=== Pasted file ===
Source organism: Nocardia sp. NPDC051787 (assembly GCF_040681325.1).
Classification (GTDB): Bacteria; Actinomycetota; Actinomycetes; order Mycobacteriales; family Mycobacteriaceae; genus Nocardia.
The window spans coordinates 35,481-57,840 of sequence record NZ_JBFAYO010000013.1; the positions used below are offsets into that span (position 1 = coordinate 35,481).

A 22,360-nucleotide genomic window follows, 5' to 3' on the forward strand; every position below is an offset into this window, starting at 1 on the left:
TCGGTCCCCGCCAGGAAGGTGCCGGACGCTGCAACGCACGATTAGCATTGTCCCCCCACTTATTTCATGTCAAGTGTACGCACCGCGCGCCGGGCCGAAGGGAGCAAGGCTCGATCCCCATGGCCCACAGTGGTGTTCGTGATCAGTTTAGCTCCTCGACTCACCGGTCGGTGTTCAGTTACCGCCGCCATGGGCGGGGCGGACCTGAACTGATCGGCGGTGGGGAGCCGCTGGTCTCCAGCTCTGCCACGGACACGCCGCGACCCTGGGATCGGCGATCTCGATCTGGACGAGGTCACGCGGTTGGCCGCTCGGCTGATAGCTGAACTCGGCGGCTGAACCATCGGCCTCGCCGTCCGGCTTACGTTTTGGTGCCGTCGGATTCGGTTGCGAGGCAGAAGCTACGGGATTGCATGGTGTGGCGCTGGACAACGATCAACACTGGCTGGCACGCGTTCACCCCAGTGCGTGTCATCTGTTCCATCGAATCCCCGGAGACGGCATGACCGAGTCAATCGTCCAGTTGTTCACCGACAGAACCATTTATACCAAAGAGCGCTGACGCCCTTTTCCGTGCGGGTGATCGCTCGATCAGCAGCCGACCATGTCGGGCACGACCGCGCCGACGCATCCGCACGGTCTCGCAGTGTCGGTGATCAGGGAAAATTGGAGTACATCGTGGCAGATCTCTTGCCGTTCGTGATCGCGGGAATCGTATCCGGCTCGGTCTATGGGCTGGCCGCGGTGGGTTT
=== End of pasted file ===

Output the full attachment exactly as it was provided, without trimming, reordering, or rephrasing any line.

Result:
Source organism: Nocardia sp. NPDC051787 (assembly GCF_040681325.1).
Classification (GTDB): Bacteria; Actinomycetota; Actinomycetes; order Mycobacteriales; family Mycobacteriaceae; genus Nocardia.
The window spans coordinates 35,481-57,840 of sequence record NZ_JBFAYO010000013.1; the positions used below are offsets into that span (position 1 = coordinate 35,481).

A 22,360-nucleotide genomic window follows, 5' to 3' on the forward strand; every position below is an offset into this window, starting at 1 on the left:
TCGGTCCCCGCCAGGAAGGTGCCGGACGCTGCAACGCACGATTAGCATTGTCCCCCCACTTATTTCATGTCAAGTGTACGCACCGCGCGCCGGGCCGAAGGGAGCAAGGCTCGATCCCCATGGCCCACAGTGGTGTTCGTGATCAGTTTAGCTCCTCGACTCACCGGTCGGTGTTCAGTTACCGCCGCCATGGGCGGGGCGGACCTGAACTGATCGGCGGTGGGGAGCCGCTGGTCTCCAGCTCTGCCACGGACACGCCGCGACCCTGGGATCGGCGATCTCGATCTGGACGAGGTCACGCGGTTGGCCGCTCGGCTGATAGCTGAACTCGGCGGCTGAACCATCGGCCTCGCCGTCCGGCTTACGTTTTGGTGCCGTCGGATTCGGTTGCGAGGCAGAAGCTACGGGATTGCATGGTGTGGCGCTGGACAACGATCAACACTGGCTGGCACGCGTTCACCCCAGTGCGTGTCATCTGTTCCATCGAATCCCCGGAGACGGCATGACCGAGTCAATCGTCCAGTTGTTCACCGACAGAACCATTTATACCAAAGAGCGCTGACGCCCTTTTCCGTGCGGGTGATCGCTCGATCAGCAGCCGACCATGTCGGGCACGACCGCGCCGACGCATCCGCACGGTCTCGCAGTGTCGGTGATCAGGGAAAATTGGAGTACATCGTGGCAGATCTCTTGCCGTTCGTGATCGCGGGAATCGTATCCGGCTCGGTCTATGGGCTGGCCGCGGTGGGTTT